On average the crop workers annually make about $10,000 to $12,000 a year per individual; for a family the average income ranges between $15,000 to $17,000 a year.

In 2015 the poverty line is set at $11,770 for an individual, while for a family of four the line is set at $24,250. The average of people per family in the Latino community in the United States is 3.87. Based on the wages that these migrant workers earn yearly, they are making earnings far below the poverty line despite working above average hours per week.

Mt. SAC History Professor Raúl Chávez, explained how difficult farm life and farm work can be and how for most of Americans, farm work would never be chosen as a career. Even for Americans who have experienced picking their own fruit from local farms, many could not handle the grueling task every day.

“We could go to Camarillo for a weekend to pick strawberries and take it home, but we could never do that day after day. That’s the difference,” said Chávez.

Most of these undocumented migrant workers harvest produce in the fields from 12 to 14 hours a day, six days a week, and often times are up by 4 a.m. on the way to the fields while most Americans are still asleep.

Most migrant workers work around 60 to 84 hours a week which for most American workers means overtime with time-and-a-half pay. Yet because they are undocumented people, they are taken advantage of and not paid overtime.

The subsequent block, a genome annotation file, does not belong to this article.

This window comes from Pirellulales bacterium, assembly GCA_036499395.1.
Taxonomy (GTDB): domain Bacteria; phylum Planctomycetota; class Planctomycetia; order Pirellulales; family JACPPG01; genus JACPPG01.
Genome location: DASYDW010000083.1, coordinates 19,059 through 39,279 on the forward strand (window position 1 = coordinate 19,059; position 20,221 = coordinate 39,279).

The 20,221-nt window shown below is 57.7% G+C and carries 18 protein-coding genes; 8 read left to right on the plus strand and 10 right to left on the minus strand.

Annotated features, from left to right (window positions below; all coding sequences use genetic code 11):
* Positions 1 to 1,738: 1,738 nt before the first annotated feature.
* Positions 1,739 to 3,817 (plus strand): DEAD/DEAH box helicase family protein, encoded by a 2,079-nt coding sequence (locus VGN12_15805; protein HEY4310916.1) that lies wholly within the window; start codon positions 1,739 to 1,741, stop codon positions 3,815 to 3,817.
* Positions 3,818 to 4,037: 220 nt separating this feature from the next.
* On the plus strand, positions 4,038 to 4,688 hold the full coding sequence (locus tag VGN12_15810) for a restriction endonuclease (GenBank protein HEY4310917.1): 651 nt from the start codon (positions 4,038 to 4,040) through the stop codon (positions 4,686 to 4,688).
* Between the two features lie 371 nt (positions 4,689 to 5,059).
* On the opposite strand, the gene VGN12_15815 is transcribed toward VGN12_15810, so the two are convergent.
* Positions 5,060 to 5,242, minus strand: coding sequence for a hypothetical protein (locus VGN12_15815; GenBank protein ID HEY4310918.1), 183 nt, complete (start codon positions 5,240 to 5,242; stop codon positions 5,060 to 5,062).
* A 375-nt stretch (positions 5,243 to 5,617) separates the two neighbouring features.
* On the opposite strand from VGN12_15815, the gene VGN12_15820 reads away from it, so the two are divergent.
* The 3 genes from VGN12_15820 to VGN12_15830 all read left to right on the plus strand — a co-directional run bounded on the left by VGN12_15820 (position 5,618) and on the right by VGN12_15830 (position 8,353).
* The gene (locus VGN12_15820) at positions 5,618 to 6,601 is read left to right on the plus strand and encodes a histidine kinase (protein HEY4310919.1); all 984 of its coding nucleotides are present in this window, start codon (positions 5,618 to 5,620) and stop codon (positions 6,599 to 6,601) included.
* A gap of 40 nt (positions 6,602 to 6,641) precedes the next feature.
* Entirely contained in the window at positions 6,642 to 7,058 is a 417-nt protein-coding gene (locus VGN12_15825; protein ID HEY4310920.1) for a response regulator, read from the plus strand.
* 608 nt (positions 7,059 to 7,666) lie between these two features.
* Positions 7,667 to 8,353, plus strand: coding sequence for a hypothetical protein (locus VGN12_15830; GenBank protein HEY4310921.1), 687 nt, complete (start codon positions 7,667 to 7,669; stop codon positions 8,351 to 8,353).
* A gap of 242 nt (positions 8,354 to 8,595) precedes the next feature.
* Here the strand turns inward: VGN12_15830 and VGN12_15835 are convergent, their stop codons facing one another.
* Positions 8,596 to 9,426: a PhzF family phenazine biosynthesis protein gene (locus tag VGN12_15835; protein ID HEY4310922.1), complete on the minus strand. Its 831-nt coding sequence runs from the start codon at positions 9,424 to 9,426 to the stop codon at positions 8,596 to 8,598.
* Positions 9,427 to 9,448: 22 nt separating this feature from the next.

In some cases migrant workers are forced to work every day of the week when it comes to certain fruits and vegetables that are in high demand during certain times of the year.

Workers are only allowed an hour break for lunch because any more time spent taking breaks means less money to support their family in the U.S. or to send back home. Not to mention that the money that these harvesters slave away to earn is then taxed by the federal government. That’s right, taxed.

In states like California, which is where most of American’s produce comes from, the tax rate is one the highest in the country.

After all federal and state taxes are taken out, a California migrant worker will see on average 21 percent of his or her check disappear without reaping the benefits of social security, medicare, medicaid, disability, or unemployment benefits from which all other American workers benefit.